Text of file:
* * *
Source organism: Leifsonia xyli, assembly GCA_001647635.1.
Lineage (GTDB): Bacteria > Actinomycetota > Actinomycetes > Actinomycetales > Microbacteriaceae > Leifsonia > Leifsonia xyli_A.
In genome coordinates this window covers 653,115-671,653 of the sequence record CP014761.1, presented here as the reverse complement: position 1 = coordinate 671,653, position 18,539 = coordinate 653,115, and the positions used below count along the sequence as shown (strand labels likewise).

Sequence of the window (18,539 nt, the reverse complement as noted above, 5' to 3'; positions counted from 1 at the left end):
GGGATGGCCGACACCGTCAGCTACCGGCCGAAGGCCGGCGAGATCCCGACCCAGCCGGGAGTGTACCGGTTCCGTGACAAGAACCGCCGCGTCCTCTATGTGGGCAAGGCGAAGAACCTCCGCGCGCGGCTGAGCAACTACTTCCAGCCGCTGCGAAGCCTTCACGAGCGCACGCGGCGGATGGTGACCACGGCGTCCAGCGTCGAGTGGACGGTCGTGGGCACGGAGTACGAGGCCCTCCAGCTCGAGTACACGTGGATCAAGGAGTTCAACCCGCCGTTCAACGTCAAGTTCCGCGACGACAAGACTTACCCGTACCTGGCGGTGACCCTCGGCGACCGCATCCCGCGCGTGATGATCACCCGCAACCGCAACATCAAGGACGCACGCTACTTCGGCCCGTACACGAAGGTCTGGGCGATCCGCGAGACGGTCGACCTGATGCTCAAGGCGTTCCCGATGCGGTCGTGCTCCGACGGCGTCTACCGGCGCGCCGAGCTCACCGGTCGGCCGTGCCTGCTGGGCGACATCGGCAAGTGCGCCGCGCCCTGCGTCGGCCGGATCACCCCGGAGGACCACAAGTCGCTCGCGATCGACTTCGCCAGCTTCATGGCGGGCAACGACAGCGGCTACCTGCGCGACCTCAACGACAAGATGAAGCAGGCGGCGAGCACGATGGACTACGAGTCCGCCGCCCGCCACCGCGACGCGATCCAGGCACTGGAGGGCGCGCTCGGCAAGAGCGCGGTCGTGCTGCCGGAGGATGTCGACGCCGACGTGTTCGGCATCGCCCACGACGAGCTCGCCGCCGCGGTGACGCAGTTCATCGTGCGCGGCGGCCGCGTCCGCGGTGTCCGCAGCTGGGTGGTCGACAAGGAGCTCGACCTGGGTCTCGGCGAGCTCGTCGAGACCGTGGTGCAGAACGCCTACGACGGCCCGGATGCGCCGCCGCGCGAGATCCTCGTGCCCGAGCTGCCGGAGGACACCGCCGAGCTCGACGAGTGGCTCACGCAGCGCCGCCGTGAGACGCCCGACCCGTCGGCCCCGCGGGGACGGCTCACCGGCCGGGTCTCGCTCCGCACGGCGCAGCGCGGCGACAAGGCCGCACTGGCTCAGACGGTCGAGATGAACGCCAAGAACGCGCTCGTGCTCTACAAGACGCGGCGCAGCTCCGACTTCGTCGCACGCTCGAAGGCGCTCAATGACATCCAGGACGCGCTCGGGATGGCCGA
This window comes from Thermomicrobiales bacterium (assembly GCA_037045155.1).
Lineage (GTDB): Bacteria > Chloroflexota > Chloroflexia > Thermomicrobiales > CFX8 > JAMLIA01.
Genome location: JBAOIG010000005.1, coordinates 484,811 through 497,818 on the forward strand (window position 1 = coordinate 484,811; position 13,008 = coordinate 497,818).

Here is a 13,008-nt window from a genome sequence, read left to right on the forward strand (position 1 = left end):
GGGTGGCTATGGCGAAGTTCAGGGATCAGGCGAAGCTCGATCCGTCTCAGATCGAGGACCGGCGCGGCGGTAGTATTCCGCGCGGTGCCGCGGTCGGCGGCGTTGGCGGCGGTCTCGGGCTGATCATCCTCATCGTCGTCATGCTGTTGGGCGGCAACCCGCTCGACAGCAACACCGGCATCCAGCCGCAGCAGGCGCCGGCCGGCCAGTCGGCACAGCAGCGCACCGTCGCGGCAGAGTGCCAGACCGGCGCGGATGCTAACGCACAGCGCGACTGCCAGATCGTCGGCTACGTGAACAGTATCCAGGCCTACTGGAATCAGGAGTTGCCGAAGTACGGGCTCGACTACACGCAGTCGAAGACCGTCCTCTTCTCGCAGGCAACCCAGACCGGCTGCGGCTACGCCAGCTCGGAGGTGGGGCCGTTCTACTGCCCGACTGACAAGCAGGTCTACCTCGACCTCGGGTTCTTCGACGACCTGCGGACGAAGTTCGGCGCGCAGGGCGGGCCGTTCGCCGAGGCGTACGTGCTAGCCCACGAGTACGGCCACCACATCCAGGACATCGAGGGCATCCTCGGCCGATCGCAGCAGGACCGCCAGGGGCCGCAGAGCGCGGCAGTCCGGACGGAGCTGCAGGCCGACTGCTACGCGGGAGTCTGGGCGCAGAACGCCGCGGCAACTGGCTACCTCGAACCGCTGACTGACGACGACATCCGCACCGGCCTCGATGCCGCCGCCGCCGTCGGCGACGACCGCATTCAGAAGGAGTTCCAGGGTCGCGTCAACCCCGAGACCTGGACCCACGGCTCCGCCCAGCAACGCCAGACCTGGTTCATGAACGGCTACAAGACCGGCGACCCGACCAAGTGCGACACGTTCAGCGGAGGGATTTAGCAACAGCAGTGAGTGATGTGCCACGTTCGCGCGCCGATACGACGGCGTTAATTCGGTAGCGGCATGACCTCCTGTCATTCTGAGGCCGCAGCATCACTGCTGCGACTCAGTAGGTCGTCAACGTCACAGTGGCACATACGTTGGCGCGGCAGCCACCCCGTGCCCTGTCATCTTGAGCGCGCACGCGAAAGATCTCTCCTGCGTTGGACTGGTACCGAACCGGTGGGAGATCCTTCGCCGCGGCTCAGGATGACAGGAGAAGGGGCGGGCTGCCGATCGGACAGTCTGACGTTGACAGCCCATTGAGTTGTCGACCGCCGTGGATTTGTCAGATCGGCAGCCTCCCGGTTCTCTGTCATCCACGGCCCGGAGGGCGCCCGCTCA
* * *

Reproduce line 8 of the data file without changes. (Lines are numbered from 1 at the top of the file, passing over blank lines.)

Genome location: JBAOIG010000005.1, coordinates 484,811 through 497,818 on the forward strand (window position 1 = coordinate 484,811; position 13,008 = coordinate 497,818).